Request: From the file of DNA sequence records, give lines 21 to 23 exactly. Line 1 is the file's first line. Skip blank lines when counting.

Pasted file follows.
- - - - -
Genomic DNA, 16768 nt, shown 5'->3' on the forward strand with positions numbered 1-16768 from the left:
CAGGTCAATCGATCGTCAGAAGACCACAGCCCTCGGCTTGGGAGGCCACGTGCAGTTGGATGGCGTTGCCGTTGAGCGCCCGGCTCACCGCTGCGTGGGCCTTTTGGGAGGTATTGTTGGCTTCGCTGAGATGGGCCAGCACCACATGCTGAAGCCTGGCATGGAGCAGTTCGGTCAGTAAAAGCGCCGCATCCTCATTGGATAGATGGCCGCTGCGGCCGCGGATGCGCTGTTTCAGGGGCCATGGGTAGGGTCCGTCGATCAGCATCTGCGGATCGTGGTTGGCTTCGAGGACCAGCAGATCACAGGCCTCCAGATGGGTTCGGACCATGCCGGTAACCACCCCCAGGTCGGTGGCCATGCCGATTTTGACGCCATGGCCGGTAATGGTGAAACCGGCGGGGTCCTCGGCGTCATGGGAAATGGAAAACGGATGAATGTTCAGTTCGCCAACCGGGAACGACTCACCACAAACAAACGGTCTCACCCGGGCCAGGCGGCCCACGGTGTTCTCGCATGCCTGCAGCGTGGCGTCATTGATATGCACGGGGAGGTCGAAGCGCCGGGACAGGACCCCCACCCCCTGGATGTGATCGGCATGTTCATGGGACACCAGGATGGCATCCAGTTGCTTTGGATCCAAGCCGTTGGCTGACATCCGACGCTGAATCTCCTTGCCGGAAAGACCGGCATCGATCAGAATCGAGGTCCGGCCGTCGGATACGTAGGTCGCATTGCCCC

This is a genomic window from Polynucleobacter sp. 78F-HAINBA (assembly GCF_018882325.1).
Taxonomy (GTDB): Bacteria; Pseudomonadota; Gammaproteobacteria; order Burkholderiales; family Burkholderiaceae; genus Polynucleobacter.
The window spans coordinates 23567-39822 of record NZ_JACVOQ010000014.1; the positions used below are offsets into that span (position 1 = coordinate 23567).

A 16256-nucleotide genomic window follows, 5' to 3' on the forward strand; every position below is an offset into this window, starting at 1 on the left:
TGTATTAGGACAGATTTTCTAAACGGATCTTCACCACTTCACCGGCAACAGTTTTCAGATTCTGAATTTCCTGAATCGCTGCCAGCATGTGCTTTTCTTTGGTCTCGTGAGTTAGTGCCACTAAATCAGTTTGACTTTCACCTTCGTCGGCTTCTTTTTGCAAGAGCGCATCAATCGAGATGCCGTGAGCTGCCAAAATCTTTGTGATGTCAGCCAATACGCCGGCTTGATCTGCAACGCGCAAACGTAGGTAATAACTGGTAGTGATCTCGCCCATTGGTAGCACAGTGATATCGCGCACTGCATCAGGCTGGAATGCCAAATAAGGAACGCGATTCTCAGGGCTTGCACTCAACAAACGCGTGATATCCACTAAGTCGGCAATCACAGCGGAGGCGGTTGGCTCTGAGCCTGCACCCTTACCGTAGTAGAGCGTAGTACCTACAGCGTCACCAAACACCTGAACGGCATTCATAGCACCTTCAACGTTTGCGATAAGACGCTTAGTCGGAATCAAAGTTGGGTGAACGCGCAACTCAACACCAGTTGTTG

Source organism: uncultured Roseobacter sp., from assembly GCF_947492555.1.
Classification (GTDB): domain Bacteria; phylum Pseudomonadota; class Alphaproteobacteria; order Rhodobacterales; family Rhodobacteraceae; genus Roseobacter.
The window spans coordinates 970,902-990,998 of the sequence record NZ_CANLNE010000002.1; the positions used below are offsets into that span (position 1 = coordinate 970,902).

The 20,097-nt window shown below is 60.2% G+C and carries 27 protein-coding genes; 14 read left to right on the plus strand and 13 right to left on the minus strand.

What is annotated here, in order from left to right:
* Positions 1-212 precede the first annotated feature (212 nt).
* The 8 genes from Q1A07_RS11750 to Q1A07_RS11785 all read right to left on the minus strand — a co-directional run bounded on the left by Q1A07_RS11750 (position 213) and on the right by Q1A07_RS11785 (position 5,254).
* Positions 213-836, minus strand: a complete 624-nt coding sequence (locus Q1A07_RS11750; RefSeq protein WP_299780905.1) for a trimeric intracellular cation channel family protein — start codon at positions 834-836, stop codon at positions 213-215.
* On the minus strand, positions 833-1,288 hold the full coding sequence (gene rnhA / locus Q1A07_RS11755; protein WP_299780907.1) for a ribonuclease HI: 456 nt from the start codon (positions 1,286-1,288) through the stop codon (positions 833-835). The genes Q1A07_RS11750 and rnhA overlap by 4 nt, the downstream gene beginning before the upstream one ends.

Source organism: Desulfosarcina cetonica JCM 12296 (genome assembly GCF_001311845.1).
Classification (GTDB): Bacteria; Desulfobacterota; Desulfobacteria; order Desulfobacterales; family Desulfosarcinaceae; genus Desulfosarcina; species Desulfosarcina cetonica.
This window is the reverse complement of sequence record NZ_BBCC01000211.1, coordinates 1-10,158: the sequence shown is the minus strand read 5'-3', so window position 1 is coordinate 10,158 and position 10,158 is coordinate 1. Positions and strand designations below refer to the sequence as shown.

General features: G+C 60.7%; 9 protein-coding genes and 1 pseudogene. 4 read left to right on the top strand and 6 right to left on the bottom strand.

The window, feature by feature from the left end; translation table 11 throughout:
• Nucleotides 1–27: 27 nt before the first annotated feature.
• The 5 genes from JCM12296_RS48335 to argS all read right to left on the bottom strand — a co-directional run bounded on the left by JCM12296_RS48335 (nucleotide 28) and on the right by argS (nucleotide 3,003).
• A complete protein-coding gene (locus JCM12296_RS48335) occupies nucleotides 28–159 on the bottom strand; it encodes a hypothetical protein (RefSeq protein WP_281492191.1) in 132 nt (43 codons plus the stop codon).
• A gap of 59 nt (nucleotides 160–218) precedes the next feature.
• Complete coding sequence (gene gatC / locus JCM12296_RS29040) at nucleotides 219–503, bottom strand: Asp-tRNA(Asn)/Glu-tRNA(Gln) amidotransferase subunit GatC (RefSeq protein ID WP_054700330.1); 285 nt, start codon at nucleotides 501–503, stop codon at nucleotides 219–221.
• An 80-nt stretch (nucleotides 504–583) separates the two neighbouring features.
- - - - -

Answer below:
The window, feature by feature from the left end; translation table 11 throughout:
• Nucleotides 1–27: 27 nt before the first annotated feature.
• The 5 genes from JCM12296_RS48335 to argS all read right to left on the bottom strand — a co-directional run bounded on the left by JCM12296_RS48335 (nucleotide 28) and on the right by argS (nucleotide 3,003).